Preventing obliquebanded leafroller infestation in cherry

New insecticides should help growers better manage OBLR in cherry orchards.

In recent years, obliquebanded leafroller (OBLR) has been observed more commonly in both sweet and tart cherry. These insects are not internal feeders in the fruit, and although they can cause some damage from defoliation, the greater concern is the threat as a contamination pest if they are found in cherry tanks at harvest. Despite the fact that the larvae are easily visible either in the tank or at the processor, growers need to take precautionary measures to prevent these insects from infesting the harvestable fruit. Growers with problem orchards risk having tank-loads rejected at the processor if OBLR larvae are present.

The likely reason for the rise in obliquebanded leafroller’s in cherry orchards is organophosphate resistance. Organophosphate-resistance was documented in OBLR in Michigan in the early 2000s, primarily in apple orchards. Because of OP-resistance in OBLR, as well as in codling moth in apples, most apple growers have moved away or minimized OP use in their pest management programs. On the other hand, OP’s are still the backbone of the insecticide program in most sweet and tart cherry orchards. We hypothesize continued OP use is the reason for increasing OBLR populations in cherry orchards over the past three to five years, while we have seen no increase in population in apples as growers have moved to other classes of insecticides, and as a result, are controlling OBLR.

Fortunately, there are several new insecticides that have been efficacious against OBLR, labeled for both apple and cherry. However, optimizing the timing of insecticide applications to effectively target these pests in cherry can be a challenge. There are two optimal times for control: spring and just prior to harvest. Obliquebanded leafroller overwinter as small larvae – within a hibernaculum – in cracks and crevices of the tree. In spring, when temperatures warm, overwintering larvae move out to feed on buds and emerging leaves, and as leaves expand, larvae web and roll leaves where they remain concealed except when feeding.

Targeting this overwintering generation is an effective strategy, particularly as these larvae are small, hence easier to kill, at this time. At early petal fall, growers should scout their orchards by looking at 20 clusters per tree in five trees per orchard for larvae or feeding sites. An insecticide should be applied if they observe more than two larvae or feeding sites per tree. The materials that target this life stage are Delegate, Belt, Altacor, Voliam flexi, Entrust and Bts (Table 1). In most cases, growers should not expect OP’s or pyrethroids (due to OP-cross resistance) to provide effective control because of insecticide resistance. If there is evidence of OP resistance in your area, the insect growth regulator Intrepid may also have some level of cross resistance and will not be effective.

Table 1. Compound, chemical class, residual activity, pre-harvest interval (PHI), and standard degree-day timing of insecticides used for OBLR control in cherries.

* OMRI approved.
** Not recommended for pre-harvest sprays to prevent OBLR contamination
because of slow action. 

If larvae are not controlled in early spring, they will roll leaves and pupate. Summer generation adults will emerge from mid-June through mid-July. Growers should be scouting for adult flight with pheromone traps. However, because of OBLR’s wide host range, trap catch interpretation can be difficult due to the sheer number of moths caught. Nonetheless, MSU has developed some rules of thumb for OBLR trap catch:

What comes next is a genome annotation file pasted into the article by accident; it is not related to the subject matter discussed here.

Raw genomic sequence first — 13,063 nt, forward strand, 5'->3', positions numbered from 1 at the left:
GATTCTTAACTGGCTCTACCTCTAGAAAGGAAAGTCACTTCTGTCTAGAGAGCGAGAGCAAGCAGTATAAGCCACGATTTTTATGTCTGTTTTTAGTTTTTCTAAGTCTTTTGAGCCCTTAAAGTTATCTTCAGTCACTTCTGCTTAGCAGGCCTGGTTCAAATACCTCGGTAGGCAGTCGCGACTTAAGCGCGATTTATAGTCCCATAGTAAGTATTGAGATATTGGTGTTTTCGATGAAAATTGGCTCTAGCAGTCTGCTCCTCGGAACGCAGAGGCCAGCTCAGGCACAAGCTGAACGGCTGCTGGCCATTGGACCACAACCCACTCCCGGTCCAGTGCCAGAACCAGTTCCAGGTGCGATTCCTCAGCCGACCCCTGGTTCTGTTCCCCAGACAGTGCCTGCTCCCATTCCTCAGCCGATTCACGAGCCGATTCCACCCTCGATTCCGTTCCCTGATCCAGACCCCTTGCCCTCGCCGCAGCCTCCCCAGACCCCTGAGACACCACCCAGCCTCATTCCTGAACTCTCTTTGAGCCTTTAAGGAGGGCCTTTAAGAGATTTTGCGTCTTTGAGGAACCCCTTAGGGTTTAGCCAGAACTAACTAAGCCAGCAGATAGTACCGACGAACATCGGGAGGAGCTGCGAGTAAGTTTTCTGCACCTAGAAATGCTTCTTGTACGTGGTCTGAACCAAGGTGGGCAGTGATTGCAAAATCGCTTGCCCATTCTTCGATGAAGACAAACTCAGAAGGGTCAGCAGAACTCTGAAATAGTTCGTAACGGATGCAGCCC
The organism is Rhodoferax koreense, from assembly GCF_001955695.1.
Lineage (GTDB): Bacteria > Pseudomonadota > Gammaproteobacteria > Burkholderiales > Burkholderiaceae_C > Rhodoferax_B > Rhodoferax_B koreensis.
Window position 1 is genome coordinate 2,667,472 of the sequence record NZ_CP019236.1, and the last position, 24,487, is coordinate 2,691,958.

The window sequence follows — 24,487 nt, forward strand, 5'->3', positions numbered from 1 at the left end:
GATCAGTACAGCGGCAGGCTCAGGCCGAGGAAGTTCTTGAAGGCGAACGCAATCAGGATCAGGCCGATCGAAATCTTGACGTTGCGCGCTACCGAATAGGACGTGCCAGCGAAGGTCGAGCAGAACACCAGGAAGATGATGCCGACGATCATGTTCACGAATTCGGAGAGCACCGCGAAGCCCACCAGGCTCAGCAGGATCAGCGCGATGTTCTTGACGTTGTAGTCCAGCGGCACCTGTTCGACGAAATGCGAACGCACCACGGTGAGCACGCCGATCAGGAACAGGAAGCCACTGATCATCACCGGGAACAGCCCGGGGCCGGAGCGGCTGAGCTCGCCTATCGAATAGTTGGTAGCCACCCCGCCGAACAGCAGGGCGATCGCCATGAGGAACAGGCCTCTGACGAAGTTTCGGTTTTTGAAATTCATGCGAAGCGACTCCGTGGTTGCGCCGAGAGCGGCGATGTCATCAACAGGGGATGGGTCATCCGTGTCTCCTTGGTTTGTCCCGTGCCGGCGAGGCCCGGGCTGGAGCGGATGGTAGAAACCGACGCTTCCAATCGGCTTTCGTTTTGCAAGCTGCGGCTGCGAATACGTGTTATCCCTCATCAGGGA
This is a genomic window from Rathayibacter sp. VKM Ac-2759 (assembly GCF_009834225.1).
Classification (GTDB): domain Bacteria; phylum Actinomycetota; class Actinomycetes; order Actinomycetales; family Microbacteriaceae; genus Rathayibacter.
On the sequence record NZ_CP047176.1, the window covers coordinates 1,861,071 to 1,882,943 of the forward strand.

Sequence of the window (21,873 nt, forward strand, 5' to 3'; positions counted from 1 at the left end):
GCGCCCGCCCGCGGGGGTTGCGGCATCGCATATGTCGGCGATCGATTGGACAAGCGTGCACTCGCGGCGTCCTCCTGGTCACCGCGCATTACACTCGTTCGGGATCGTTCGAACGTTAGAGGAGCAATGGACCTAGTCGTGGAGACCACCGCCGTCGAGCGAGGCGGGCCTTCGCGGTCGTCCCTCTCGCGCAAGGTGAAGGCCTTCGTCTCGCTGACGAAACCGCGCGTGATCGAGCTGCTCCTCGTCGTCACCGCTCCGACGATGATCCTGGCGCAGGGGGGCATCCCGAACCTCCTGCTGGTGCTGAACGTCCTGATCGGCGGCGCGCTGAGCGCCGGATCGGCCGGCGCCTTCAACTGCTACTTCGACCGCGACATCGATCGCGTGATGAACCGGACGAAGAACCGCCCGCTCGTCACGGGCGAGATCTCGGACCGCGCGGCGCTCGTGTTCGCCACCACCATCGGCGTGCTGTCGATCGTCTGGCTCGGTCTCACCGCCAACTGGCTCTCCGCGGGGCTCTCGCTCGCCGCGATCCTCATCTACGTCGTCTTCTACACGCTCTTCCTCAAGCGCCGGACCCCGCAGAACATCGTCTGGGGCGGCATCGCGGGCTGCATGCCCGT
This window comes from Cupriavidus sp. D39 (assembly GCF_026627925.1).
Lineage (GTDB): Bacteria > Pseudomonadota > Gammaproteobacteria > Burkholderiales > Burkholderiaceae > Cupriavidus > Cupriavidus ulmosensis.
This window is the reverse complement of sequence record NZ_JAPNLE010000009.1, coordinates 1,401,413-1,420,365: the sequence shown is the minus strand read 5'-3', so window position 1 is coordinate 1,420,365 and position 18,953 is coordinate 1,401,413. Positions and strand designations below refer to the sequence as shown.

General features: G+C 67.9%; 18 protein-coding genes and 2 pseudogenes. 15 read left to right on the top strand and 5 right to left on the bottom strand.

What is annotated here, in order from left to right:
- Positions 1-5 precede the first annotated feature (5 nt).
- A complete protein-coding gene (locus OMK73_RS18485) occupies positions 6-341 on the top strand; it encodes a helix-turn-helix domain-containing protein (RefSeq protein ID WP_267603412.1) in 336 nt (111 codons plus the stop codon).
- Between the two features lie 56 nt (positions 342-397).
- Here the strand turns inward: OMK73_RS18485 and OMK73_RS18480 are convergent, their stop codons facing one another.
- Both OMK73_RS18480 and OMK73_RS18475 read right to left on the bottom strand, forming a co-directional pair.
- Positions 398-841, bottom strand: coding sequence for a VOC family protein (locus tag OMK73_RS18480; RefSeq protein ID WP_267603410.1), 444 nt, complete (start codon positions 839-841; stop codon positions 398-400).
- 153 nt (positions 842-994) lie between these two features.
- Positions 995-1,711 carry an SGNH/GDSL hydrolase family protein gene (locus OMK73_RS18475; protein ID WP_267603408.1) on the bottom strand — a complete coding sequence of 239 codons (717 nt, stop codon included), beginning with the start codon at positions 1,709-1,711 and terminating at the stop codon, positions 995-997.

• A consistent catch of 20 or more moths per trap for two to three weeks usually indicates a problem, or
  • Low-catch of less than 20 moths per flight period generally indicated a non-problematic density.

Growers should use traps to set a biofix by using MSU’s Enviroweather system. After adult emergence, growers should begin monitoring the ripening crop for summer generation larvae. These larvae have the potential to infest the crop during harvest. Growers should look at 10 fruit clusters and 10 terminals on five trees per orchard each week and should apply an insecticide if three larvae per tree are found. Monitoring should intensify as harvest approaches to help ensure larvae-free cherry tanks. The insecticides that we recommend for use at pre-harvest time are Delegate, Altacor, Belt and Voliam flexi. For organic growers, we recommend Entrust. All of these insecticides have shown to be excellent against OBLR. Because of their slower activity, the Bts may not eliminate canopy infestation sufficiently to prevent contamination from a pre-harvest spray. OP’s should not be used to control the summer generation, just as with the overwintering generation.

This insect has been on the rise in Michigan cherry orchards and growers should be able to identify both the larval and adult stage of this pest. The larvae are caterpillars with a dark head capsule that appears flattened while the body can be green to brown in color (Photo 1). Adults are tan and striped and have a distinctive bell shaped appearance to their wings (Photo 2). Again, we recommend all cherry growers be on the lookout for OBLR this season, particularly in light of some infestations during 2010.

Obliquebanded leafroller larva on a leaf.
Photo 1. Obliquebanded leafroller larva on a leaf. Photo credit: Rufus Isaacs.

Moth wings are banded with tan to brown scales. Moths are about 18 mm long.
Photo 2. Moth wings are banded with tan to brown scales. Moths are about 18 mm long. Photo credit: Rufus Isaacs.

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